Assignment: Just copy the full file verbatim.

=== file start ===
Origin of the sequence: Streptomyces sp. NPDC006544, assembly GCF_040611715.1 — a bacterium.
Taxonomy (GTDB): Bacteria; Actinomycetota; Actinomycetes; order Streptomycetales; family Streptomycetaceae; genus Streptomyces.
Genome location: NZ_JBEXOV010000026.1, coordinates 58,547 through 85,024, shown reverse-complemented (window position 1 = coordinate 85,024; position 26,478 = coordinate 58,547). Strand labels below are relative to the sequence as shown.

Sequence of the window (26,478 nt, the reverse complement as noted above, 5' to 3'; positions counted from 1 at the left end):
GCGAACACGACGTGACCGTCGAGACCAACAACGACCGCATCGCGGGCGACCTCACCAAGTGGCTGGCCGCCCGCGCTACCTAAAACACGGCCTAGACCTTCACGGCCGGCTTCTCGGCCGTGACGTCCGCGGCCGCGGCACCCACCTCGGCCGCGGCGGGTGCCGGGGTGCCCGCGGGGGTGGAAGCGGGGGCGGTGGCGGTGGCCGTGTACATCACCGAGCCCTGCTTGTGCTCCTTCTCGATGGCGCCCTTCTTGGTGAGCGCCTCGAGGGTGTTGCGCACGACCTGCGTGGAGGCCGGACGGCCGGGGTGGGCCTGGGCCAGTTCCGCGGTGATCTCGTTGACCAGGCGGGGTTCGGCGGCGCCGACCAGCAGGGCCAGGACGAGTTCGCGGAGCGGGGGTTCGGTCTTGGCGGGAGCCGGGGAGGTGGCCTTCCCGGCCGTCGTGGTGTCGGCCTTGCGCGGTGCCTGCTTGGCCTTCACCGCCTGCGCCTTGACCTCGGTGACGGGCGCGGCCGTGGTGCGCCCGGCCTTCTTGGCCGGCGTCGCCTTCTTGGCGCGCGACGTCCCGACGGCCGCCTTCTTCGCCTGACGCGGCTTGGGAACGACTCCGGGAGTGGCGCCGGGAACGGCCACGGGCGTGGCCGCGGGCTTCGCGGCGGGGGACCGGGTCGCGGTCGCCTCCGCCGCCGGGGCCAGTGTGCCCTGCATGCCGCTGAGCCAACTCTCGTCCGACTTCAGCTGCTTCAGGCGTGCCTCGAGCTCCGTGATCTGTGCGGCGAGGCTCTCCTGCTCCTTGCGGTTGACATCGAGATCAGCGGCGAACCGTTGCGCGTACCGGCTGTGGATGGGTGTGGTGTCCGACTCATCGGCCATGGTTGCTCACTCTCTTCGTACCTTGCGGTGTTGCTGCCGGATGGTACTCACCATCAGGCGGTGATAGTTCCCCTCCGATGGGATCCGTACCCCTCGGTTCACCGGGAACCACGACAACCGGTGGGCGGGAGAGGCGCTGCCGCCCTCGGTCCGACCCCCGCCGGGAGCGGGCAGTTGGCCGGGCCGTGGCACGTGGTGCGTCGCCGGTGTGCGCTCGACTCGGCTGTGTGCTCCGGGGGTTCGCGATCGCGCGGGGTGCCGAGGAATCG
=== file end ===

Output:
Origin of the sequence: Streptomyces sp. NPDC006544, assembly GCF_040611715.1 — a bacterium.
Taxonomy (GTDB): Bacteria; Actinomycetota; Actinomycetes; order Streptomycetales; family Streptomycetaceae; genus Streptomyces.
Genome location: NZ_JBEXOV010000026.1, coordinates 58,547 through 85,024, shown reverse-complemented (window position 1 = coordinate 85,024; position 26,478 = coordinate 58,547). Strand labels below are relative to the sequence as shown.

Sequence of the window (26,478 nt, the reverse complement as noted above, 5' to 3'; positions counted from 1 at the left end):
GCGAACACGACGTGACCGTCGAGACCAACAACGACCGCATCGCGGGCGACCTCACCAAGTGGCTGGCCGCCCGCGCTACCTAAAACACGGCCTAGACCTTCACGGCCGGCTTCTCGGCCGTGACGTCCGCGGCCGCGGCACCCACCTCGGCCGCGGCGGGTGCCGGGGTGCCCGCGGGGGTGGAAGCGGGGGCGGTGGCGGTGGCCGTGTACATCACCGAGCCCTGCTTGTGCTCCTTCTCGATGGCGCCCTTCTTGGTGAGCGCCTCGAGGGTGTTGCGCACGACCTGCGTGGAGGCCGGACGGCCGGGGTGGGCCTGGGCCAGTTCCGCGGTGATCTCGTTGACCAGGCGGGGTTCGGCGGCGCCGACCAGCAGGGCCAGGACGAGTTCGCGGAGCGGGGGTTCGGTCTTGGCGGGAGCCGGGGAGGTGGCCTTCCCGGCCGTCGTGGTGTCGGCCTTGCGCGGTGCCTGCTTGGCCTTCACCGCCTGCGCCTTGACCTCGGTGACGGGCGCGGCCGTGGTGCGCCCGGCCTTCTTGGCCGGCGTCGCCTTCTTGGCGCGCGACGTCCCGACGGCCGCCTTCTTCGCCTGACGCGGCTTGGGAACGACTCCGGGAGTGGCGCCGGGAACGGCCACGGGCGTGGCCGCGGGCTTCGCGGCGGGGGACCGGGTCGCGGTCGCCTCCGCCGCCGGGGCCAGTGTGCCCTGCATGCCGCTGAGCCAACTCTCGTCCGACTTCAGCTGCTTCAGGCGTGCCTCGAGCTCCGTGATCTGTGCGGCGAGGCTCTCCTGCTCCTTGCGGTTGACATCGAGATCAGCGGCGAACCGTTGCGCGTACCGGCTGTGGATGGGTGTGGTGTCCGACTCATCGGCCATGGTTGCTCACTCTCTTCGTACCTTGCGGTGTTGCTGCCGGATGGTACTCACCATCAGGCGGTGATAGTTCCCCTCCGATGGGATCCGTACCCCTCGGTTCACCGGGAACCACGACAACCGGTGGGCGGGAGAGGCGCTGCCGCCCTCGGTCCGACCCCCGCCGGGAGCGGGCAGTTGGCCGGGCCGTGGCACGTGGTGCGTCGCCGGTGTGCGCTCGACTCGGCTGTGTGCTCCGGGGGTTCGCGATCGCGCGGGGTGCCGAGGAATCG